Kerala is rich in biodiversity, from the coastal tract to the High Ranges. 50% of the state falls within the purview of Western Ghats which is a global biodiversity hot spot. It was predicted and now is a well realized fact that GMOs can contaminate the natural world through horizontal gene transfer (HGT) and other means. GMOs are unnatural, not just because they have been produced in the laboratory, but because they can only be made in the laboratory, creating organisms and in ways that have never existed in the course of 3.8 billion years of evolution. Scientists concede that they do not understand the mechanisms of GE induced changes in gene expression in sufficient detail (Aruna Rodrigues, 2005). This is the reason why there is an internationally accepted bio safety protocol which is put in place to regulate the release of GMOs. Biotechnology Task Force Report by Dr. M. S. Swaminathan also put forwarded the fact that ecologically sensitive areas like Western Ghats region should be kept safe from contamination from GMOs.

Bt Cotton, the only GM crop to be approved for planting so far in India, is under commercial cultivation in the country since 2002. Bt Cotton was released with permission from GEAC. From the very beginning, there were concerns raised about its poor performance, high cost of seeds, continued pesticide use, illegal proliferation of unapproved seeds etc. Even state governments have admitted that Bt Cotton is more vulnerable to pest and disease attack compared to non-Bt Cotton [AP government], that Bt Cotton has been stress-intolerant and that organic cotton gives the best profits to farmers [Maharashtra government]. Even in cases where Bt Cotton has failed and state governments have ordered the concerned seed companies to pay up compensation, the companies (the Multi-national corporation - Monsanto and Mahyco) refused to become accountable, as in the case of Andhra Pradesh. They have even challenged the order of the Andhra Pradesh Government and the Monopolies and Restrictive Trade Practices (MRTP) Commission on the matter of the very high cost they charge for their seeds from the farmers.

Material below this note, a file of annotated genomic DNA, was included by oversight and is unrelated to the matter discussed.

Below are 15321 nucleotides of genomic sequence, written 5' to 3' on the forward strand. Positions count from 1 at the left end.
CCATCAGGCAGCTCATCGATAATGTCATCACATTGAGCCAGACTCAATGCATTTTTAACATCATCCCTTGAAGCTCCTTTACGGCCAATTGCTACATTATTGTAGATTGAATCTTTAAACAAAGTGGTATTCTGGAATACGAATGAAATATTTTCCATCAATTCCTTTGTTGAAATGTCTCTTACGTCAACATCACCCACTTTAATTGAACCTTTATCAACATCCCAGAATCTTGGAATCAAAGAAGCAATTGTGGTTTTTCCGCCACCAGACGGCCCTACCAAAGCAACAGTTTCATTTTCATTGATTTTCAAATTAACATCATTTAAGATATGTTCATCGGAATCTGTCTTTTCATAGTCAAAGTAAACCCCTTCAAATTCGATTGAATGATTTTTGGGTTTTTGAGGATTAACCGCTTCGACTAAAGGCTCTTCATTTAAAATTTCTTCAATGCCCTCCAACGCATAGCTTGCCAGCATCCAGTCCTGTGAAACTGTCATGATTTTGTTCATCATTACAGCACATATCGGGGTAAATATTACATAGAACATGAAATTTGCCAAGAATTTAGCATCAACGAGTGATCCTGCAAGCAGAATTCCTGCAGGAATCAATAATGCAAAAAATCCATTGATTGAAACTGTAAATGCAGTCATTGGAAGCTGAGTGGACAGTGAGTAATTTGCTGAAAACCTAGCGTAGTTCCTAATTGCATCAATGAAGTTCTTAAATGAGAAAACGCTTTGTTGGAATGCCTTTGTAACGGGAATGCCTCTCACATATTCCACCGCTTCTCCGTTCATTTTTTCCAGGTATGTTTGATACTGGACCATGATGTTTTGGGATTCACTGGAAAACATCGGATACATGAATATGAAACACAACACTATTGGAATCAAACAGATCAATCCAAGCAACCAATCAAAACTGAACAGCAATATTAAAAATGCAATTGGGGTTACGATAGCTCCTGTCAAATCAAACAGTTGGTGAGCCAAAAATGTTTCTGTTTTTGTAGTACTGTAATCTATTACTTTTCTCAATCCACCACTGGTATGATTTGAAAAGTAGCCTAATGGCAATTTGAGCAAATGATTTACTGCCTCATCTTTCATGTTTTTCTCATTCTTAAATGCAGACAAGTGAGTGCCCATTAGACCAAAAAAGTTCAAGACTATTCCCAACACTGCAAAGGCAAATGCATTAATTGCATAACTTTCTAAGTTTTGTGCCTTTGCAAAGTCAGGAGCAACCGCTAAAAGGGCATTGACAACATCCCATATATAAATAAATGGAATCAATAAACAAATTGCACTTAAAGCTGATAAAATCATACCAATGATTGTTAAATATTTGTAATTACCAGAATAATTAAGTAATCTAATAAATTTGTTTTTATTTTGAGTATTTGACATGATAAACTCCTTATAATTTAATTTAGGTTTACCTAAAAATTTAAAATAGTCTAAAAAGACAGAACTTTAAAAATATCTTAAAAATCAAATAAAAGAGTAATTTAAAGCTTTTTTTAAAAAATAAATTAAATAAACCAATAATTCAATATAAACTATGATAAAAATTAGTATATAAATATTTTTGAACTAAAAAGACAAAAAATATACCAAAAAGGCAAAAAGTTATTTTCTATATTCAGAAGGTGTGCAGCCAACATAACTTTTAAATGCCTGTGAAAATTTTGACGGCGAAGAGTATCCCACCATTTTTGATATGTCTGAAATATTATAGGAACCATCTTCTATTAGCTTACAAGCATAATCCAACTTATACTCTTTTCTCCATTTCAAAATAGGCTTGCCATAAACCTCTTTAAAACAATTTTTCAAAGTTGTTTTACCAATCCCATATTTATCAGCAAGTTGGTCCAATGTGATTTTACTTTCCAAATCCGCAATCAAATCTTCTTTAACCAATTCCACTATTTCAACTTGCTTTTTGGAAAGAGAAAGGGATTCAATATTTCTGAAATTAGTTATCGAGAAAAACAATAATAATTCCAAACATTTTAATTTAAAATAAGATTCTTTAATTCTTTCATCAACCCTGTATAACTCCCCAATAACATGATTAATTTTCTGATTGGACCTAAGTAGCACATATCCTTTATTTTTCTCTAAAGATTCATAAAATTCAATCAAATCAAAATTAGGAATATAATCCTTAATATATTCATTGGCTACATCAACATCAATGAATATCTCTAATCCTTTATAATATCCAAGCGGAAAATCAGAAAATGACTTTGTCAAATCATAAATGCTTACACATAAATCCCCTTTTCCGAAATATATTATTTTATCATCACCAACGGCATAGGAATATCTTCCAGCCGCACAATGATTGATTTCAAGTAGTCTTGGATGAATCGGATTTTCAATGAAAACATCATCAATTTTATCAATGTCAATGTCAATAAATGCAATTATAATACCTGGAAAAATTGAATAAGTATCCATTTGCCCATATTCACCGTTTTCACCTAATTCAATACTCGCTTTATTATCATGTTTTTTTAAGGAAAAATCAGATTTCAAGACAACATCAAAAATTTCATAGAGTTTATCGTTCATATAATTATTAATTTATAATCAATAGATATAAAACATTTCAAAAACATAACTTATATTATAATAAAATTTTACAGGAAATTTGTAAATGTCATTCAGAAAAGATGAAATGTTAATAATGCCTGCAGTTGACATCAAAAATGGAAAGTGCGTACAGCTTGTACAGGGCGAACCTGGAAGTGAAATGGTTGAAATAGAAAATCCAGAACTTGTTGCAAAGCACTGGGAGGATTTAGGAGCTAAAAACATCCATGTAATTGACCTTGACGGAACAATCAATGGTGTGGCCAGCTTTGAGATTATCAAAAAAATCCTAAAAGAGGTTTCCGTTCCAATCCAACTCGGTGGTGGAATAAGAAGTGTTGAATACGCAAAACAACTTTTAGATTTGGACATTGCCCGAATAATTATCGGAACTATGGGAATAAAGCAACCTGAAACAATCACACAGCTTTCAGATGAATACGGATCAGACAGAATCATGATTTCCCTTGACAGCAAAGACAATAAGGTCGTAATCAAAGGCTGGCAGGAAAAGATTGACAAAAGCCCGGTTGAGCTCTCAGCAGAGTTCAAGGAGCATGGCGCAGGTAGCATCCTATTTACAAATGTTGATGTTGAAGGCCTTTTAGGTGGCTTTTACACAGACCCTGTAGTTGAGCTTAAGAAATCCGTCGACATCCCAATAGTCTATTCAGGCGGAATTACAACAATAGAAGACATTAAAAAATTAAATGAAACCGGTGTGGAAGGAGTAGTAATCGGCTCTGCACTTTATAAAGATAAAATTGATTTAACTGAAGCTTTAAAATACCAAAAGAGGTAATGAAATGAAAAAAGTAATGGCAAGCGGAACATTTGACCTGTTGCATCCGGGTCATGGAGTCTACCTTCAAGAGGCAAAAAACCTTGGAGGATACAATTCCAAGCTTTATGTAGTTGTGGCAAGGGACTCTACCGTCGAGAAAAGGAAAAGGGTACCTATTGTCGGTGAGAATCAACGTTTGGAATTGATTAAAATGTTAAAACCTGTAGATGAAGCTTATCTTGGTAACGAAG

Now, studies are coming out about the health impacts on agriculture workers and on impacts on livestock. There are reports that indicate mortality amongst livestock that graze in the cotton field after harvest. Farmers from various states including Punjab are reporting adverse impacts on their soils by growing Bt Cotton.

While such circumstances prevail in the country the central government should have taken a precautionary approach and should have stopped or at least stalled the further release of GE seeds. But on the other hand Government of India is going ahead with giving permission to more GE seeds, that too in food crops like brinjal, bhindi, rice etc. This is dangerous, unscientific and undemocratic. More importantly, this will be an irreversible damage done to Indian agriculture. There can be no co-existence of GM agriculture along with non-GM agriculture in this country since contamination is unavoidable, genetic and physical.

Although Kerala is rich in biodiversity and rural economy is still dependent on agriculture, we are also a food dependent state. Hence such decisions as this by the central government can have disastrous consequences ecologically, economically and socially in the state. We believe that as a politically aware society we should take a position on this issue and ask the central government to stop giving permission to such unsafe technology in the country and especially in Kerala.